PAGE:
I’ve hated Father’s Day for a long time, but in my defense, I had a really good reason.
In my experience, the LDS Father’s Day experience, whether you’re actually a father or not, is pretty constant. The Sacrament Service is an hour or so of talks where folks pontificate about their own wonderful fathers, no doubt a square-jawed, outwardly righteous, professionally successful patriarch. Everyone’s dad camped with them regularly, served in some important church calling, taught them sensible home repair, and remain a trusted and valuable friend. In the event that a speaker does not have a father that satisfies those buckets, invariably they are married to somebody who is that kind of father now. Very rarely, a cursory glance is given to the scriptures.
Then, we go to an hour of Sunday School which may or may not include another helping of Dad Brags, followed by an adjournment to Priesthood, where us men enjoy some sort of baked good made by the women of the ward, and a final hour of lessons extolling the value of the Conventional Familial Patriarch. May his excellent hair rule forever and ever, amen.
I would then choke down my dessert, and retire to my apartment, where I would cry bitterly for the rest of the day.
I didn’t have that dad. My father, whose life was wracked by numerous mental illnesses, stopped being the Grown Up in my life around the time I started 8th grade. He committed suicide when I was 19, just as I was preparing to leave the Missionary Training Center, ostensibly to then embark on a two year journey where I would then tell strangers that my church would bless their family.
There is no good location to hear that your father has passed away, but the halls of the MTC are perhaps exceptionally cruel. I had to fight church administrators, one who tried to use Matthew 8:21-22 as a justification for me not returning to Ohio to bury my father (And another of his disciples said unto him, Lord, suffer me first to go and bury my father. But Jesus said unto him, Follow me; and let the dead bury their dead.), or other purportedly well-meaning instructors infer that my father had forfeit his ability to see us in heaven (if he wasn’t flat out in hell). The President of the MTC instructed me that if I did return to the funeral, that I not hug anybody, lest I fall into temptation. When I should have been around loved ones, I sat in a bunkbed, surrounded by concrete walls and strangers who didn’t even know my real first name, and wept into the night.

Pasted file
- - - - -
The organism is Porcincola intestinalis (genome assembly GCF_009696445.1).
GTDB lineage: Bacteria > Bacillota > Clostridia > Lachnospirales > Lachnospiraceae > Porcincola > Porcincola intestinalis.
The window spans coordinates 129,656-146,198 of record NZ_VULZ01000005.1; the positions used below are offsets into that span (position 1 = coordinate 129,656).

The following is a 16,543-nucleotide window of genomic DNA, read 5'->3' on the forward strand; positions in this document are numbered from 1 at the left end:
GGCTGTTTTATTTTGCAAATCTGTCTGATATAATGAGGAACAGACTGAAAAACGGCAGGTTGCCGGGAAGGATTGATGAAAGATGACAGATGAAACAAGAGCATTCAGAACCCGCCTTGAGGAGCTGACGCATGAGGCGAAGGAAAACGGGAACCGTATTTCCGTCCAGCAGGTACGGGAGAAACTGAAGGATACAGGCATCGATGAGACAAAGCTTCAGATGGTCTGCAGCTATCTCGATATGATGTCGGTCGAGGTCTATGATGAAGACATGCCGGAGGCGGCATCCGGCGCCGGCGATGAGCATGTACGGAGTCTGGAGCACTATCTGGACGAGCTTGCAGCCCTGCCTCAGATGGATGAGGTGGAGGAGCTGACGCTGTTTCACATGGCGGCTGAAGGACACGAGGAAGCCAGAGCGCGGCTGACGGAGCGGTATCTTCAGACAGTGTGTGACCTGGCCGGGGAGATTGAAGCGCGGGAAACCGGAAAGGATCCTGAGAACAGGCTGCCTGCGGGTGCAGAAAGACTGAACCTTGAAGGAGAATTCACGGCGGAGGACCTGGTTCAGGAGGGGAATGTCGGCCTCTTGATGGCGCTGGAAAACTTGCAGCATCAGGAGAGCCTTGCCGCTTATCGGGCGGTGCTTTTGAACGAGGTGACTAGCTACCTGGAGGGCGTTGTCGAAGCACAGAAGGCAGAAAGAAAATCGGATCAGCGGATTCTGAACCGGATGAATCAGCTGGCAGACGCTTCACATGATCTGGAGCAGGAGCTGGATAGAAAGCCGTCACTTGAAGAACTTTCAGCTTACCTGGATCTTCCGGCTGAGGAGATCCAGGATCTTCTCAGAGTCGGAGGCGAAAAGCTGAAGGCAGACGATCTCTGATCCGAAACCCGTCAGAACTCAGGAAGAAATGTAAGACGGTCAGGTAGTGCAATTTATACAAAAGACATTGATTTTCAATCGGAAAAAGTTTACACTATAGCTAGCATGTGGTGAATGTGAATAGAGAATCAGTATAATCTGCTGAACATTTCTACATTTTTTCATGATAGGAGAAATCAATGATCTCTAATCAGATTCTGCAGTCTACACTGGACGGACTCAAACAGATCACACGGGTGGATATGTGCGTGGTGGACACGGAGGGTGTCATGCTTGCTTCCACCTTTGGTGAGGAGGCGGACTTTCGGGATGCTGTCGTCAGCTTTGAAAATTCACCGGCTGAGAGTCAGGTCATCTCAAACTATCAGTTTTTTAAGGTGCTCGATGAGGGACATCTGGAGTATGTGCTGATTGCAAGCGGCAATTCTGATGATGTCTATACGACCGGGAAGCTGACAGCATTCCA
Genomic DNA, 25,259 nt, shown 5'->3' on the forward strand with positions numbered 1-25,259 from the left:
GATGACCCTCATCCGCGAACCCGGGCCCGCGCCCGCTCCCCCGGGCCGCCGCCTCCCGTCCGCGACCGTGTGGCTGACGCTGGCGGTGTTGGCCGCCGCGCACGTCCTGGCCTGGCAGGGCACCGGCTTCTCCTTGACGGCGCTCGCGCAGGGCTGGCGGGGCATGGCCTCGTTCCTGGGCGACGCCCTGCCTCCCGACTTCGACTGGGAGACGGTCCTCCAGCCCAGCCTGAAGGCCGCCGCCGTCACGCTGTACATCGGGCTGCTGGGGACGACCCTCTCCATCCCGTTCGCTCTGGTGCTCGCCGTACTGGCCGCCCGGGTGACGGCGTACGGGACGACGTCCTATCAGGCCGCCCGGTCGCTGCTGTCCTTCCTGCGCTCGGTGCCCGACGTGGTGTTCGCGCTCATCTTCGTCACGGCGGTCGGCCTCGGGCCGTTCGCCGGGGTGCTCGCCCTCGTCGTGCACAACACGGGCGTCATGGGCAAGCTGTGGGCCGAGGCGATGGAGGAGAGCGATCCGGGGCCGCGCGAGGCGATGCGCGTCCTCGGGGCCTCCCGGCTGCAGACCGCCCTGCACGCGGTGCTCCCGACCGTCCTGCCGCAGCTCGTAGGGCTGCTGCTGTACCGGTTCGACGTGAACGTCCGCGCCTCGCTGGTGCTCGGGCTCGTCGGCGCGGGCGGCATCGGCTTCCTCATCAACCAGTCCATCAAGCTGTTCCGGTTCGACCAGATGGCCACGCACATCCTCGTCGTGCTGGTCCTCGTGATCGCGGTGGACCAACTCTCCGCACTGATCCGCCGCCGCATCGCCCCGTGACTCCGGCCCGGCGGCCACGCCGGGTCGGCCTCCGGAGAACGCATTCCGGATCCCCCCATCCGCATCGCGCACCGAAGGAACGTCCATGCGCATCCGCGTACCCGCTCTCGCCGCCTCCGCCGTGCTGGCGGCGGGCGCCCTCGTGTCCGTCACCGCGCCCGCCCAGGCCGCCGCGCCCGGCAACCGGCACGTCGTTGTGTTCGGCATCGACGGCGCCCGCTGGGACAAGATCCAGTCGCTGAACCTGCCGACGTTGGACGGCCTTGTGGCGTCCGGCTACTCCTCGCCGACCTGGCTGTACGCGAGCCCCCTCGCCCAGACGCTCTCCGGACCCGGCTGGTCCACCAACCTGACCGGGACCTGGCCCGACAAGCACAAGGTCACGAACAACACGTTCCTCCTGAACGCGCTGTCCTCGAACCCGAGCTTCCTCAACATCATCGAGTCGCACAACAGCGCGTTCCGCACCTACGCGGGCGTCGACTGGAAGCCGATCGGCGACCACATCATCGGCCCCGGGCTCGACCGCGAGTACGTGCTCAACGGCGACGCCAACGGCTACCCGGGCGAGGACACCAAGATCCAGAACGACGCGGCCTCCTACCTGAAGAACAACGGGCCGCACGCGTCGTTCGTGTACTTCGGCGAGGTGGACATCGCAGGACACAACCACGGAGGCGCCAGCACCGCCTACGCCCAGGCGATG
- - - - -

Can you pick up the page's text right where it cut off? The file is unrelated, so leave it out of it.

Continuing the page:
I flew home for that funeral. And somehow, I put that name tag on and went back to California. Later, after a serious leg injury, I would go home, and tried to repair my life.
But there wasn’t really a clear cut way to do that. It wasn’t like my father and I had a wonderful relationship that was cut short by say, a car crash, or a failed but noble battle with cancer. He shot himself, and that was after multiple hospitalizations, and years of estrangement brought on by his erratic and even occasionally abusive behavior. That isn’t something you typically talk about, even with close friends. If a stranger asks about your dad, and you mention that he passed away, what do you say to somebody when they say, How? Make something up? That’s some heavy shit to drop on an acquaintance. Heck, I think I dated a girl for over four months without ever telling her what happened to my dad.
It was a touchy subject even among people I was close to, especially those at church. My dad’s death was a difficult reminder that constant prayer and righteousness can’t heal everything, and that my life experience seemed to stand as a compelling counterpoint to the idea that missionary service always blessed families. The idea of mental illness at all was still very taboo among Mormons, and it was easier to simply assume that my dad had simply made poor choices (which hey, he did), or was unable to address certain weaknesses, rather than admit the stubborn fact that he was very sick, hurt a lot of people, and it wasn’t necessarily anyone’s fault.
So, like a good Midwesterner and Mormon, I basically just tried to ignore it, and if that was impossible, to smother the subject with jokes and self-depreciation until it too died. With a few exceptions, this approach actually worked out pretty well, but it was impossible to keep my own father away from Father’s Day, from the trumpeting of the traditional man at church, to the LOVE U DAD Facebook Statuses, to the commercials, and on that one day of the year, that anger, that bitterness, that longing, towards God, Salt Lake, my old man, and anybody else, would rush forth and not be denied. And man, that fucking sucked.